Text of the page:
It’s Crystal Clear!

Ghost Town Thinking Time Offers Dean A Vision

Dean Edwards in his post-playing era.

Dean Edwards is making the most of the good bits of lockdown – and wondering whether the changes it has brought on will radically alter our football thinking in the future.

The former Wolves striker has noticed the effects of the stay-at-home orders more than most as he lives on the holiday trail in Torquay.

“You would not normally be able to move in the resort in this sort of weather,” he said. “But there have been some really quiet days down here.

“There’s no comparison with what we are used to. You might see an occasional barbecue and some people dotted around on the beaches but it’s very different.

“I worry about what it’s doing to the area. It’s going to cripple the economy, the hotels especially, and hearing that the Shearings coach company had gone bust will alarm people locally because we are so used to seeing them pour into the area with holiday-makers or day-trippers.

“I love to see the whole place thriving and hope those days come back as soon as possible but you have to enjoy what advantages there are for now.

“One thing I noticed, for example, is that the sea is lovely at the moment. I could see the fish a lot easier in the harbour. I’m not sure I have ever seen the bottom there before but the water is so much clearer now that there isn’t much going on.

“And the weather has been sensational. I have got a better tan than when I went to Egypt on holiday – it’s just a shame the tourist trade hasn’t been able to enjoy the benefits of that.”

On August 2, Edwards is due to welcome the Wolves All Stars team to Barnstaple Town – the Southern League Division One South club where he was named manager last autumn.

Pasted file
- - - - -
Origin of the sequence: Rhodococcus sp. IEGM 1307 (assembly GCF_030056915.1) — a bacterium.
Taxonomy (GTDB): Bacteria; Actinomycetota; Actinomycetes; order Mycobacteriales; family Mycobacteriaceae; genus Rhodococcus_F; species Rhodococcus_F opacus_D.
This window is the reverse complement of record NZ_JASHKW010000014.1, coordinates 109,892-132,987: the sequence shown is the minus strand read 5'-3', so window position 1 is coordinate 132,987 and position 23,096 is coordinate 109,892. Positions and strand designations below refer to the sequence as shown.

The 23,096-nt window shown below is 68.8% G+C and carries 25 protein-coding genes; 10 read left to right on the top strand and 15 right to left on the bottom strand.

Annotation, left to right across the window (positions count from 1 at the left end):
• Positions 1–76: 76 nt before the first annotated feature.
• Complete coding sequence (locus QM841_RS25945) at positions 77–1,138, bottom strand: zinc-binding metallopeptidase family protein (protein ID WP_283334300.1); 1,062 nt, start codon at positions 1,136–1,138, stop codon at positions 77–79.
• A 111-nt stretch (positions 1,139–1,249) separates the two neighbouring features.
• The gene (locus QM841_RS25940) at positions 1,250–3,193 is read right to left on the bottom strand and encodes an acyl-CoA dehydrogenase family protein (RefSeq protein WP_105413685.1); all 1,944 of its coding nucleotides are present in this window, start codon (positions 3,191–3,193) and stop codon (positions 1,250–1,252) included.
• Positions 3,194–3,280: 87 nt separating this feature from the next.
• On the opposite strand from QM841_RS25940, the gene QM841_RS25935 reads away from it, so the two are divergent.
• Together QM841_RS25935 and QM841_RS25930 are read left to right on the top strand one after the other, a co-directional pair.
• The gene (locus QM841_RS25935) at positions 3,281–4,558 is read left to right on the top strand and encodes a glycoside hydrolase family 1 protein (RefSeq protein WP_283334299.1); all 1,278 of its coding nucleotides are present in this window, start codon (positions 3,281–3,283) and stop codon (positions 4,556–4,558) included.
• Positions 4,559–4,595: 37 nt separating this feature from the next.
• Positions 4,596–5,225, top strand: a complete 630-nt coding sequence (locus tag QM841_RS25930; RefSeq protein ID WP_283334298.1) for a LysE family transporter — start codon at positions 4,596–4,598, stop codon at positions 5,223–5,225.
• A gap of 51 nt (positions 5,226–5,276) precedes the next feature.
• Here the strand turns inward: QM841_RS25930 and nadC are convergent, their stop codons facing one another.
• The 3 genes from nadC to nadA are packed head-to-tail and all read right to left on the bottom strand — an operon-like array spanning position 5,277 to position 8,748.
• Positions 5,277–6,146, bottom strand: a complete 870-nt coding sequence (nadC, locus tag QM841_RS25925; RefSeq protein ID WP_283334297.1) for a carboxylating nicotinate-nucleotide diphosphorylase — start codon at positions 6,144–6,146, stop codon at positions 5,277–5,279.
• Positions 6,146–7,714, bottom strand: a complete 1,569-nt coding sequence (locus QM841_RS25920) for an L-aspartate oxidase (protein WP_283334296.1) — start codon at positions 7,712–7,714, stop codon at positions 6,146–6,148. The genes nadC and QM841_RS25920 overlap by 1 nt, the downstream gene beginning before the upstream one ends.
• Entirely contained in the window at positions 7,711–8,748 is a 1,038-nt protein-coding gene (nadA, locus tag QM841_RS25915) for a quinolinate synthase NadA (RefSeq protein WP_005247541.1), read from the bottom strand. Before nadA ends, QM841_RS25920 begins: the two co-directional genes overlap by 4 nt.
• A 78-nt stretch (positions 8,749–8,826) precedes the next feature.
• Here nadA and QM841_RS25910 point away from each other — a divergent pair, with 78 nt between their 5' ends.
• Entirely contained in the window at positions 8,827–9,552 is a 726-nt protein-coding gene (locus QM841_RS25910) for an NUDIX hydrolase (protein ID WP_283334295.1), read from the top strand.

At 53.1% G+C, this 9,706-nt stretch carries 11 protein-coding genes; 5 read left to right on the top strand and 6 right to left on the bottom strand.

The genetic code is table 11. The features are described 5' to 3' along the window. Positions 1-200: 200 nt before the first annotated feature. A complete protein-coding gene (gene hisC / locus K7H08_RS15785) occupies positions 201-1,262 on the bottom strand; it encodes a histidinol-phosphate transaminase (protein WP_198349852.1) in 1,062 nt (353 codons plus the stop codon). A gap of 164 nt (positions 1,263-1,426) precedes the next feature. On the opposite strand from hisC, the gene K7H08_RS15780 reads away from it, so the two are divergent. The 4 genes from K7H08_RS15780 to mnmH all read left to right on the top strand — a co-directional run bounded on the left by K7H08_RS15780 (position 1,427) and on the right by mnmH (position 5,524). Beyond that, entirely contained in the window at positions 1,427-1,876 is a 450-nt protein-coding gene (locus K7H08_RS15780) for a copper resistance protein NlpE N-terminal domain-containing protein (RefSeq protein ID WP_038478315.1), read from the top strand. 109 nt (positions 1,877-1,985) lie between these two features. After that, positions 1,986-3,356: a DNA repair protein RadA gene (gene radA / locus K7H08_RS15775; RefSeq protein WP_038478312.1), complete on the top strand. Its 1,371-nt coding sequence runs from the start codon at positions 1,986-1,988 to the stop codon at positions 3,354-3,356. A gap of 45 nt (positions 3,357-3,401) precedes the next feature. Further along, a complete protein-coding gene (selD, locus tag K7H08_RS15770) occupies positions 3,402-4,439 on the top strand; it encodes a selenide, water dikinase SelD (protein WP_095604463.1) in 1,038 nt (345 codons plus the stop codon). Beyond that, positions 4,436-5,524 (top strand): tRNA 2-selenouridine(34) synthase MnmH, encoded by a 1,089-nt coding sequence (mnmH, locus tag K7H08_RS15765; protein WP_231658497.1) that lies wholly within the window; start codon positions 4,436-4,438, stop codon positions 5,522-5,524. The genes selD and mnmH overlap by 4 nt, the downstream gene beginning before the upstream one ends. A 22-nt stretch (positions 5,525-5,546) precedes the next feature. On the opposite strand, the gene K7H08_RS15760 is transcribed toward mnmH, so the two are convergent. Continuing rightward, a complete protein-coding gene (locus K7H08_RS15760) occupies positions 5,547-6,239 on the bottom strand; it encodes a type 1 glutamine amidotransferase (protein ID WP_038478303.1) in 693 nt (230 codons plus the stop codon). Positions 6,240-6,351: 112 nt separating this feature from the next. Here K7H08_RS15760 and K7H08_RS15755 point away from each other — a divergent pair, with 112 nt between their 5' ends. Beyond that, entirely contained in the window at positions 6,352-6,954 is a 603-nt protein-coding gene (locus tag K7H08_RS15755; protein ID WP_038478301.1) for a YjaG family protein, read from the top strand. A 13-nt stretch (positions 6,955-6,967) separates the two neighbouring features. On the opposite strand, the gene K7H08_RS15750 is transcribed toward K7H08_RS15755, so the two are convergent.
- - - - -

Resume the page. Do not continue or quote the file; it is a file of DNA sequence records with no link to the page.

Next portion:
The Molineux Deano.

But, like everything else, the charity visit is subject to satisfactory progress being made in combatting coronavirus. And non-League football remains very much on hold after its early termination this season.

“With the Premier League being played behind closed doors from the middle of this month, I do wonder whether the idea of summer football will be discussed again soon,” Edwards added.

“We had 65 per cent of the matches in January called off because of the weather and that figure rose to 70 or 75 per cent with some other leagues.

“The events of the last couple of months have slowed everyone down and given us thinking time and maybe people will start to think that more games in summer is an idea worth considering.

“It is going to be a new experience for us all when it resumes here in two or three weeks and I can certainly see some attraction in it…..watching a match on a warm night and then going for a beer afterwards has to beat going out in the freezing cold in January.”

Thomas Publications